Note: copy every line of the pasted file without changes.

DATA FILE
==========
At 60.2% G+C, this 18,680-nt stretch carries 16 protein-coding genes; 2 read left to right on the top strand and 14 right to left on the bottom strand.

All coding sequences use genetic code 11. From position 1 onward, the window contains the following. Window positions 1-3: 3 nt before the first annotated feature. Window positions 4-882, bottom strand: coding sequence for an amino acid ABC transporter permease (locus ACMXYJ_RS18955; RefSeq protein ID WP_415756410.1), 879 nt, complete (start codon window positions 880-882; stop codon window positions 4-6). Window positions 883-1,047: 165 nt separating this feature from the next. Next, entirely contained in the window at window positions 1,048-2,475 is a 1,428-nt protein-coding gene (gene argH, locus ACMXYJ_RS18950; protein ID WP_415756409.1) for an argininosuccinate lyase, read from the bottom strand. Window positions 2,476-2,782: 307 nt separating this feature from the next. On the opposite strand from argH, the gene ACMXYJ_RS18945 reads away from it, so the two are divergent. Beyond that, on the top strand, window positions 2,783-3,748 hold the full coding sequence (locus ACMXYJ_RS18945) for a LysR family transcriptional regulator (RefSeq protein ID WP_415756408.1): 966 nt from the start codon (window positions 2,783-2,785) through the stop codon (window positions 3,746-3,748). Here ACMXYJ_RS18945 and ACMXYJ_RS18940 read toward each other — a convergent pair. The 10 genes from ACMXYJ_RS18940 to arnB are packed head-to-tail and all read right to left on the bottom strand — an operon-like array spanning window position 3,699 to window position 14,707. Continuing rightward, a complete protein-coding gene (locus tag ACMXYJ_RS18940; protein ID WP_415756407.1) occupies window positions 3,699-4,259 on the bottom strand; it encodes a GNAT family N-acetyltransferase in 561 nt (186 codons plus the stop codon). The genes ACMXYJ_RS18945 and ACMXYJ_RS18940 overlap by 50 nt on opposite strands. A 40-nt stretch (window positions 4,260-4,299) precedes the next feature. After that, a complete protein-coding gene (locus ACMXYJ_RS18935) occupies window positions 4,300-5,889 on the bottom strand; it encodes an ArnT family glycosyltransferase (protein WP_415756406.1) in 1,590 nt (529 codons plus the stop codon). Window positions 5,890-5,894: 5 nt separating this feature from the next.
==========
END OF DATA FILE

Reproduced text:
At 60.2% G+C, this 18,680-nt stretch carries 16 protein-coding genes; 2 read left to right on the top strand and 14 right to left on the bottom strand.

All coding sequences use genetic code 11. From position 1 onward, the window contains the following. Window positions 1-3: 3 nt before the first annotated feature. Window positions 4-882, bottom strand: coding sequence for an amino acid ABC transporter permease (locus ACMXYJ_RS18955; RefSeq protein ID WP_415756410.1), 879 nt, complete (start codon window positions 880-882; stop codon window positions 4-6). Window positions 883-1,047: 165 nt separating this feature from the next. Next, entirely contained in the window at window positions 1,048-2,475 is a 1,428-nt protein-coding gene (gene argH, locus ACMXYJ_RS18950; protein ID WP_415756409.1) for an argininosuccinate lyase, read from the bottom strand. Window positions 2,476-2,782: 307 nt separating this feature from the next. On the opposite strand from argH, the gene ACMXYJ_RS18945 reads away from it, so the two are divergent. Beyond that, on the top strand, window positions 2,783-3,748 hold the full coding sequence (locus ACMXYJ_RS18945) for a LysR family transcriptional regulator (RefSeq protein ID WP_415756408.1): 966 nt from the start codon (window positions 2,783-2,785) through the stop codon (window positions 3,746-3,748). Here ACMXYJ_RS18945 and ACMXYJ_RS18940 read toward each other — a convergent pair. The 10 genes from ACMXYJ_RS18940 to arnB are packed head-to-tail and all read right to left on the bottom strand — an operon-like array spanning window position 3,699 to window position 14,707. Continuing rightward, a complete protein-coding gene (locus tag ACMXYJ_RS18940; protein ID WP_415756407.1) occupies window positions 3,699-4,259 on the bottom strand; it encodes a GNAT family N-acetyltransferase in 561 nt (186 codons plus the stop codon). The genes ACMXYJ_RS18945 and ACMXYJ_RS18940 overlap by 50 nt on opposite strands. A 40-nt stretch (window positions 4,260-4,299) precedes the next feature. After that, a complete protein-coding gene (locus ACMXYJ_RS18935) occupies window positions 4,300-5,889 on the bottom strand; it encodes an ArnT family glycosyltransferase (protein WP_415756406.1) in 1,590 nt (529 codons plus the stop codon). Window positions 5,890-5,894: 5 nt separating this feature from the next.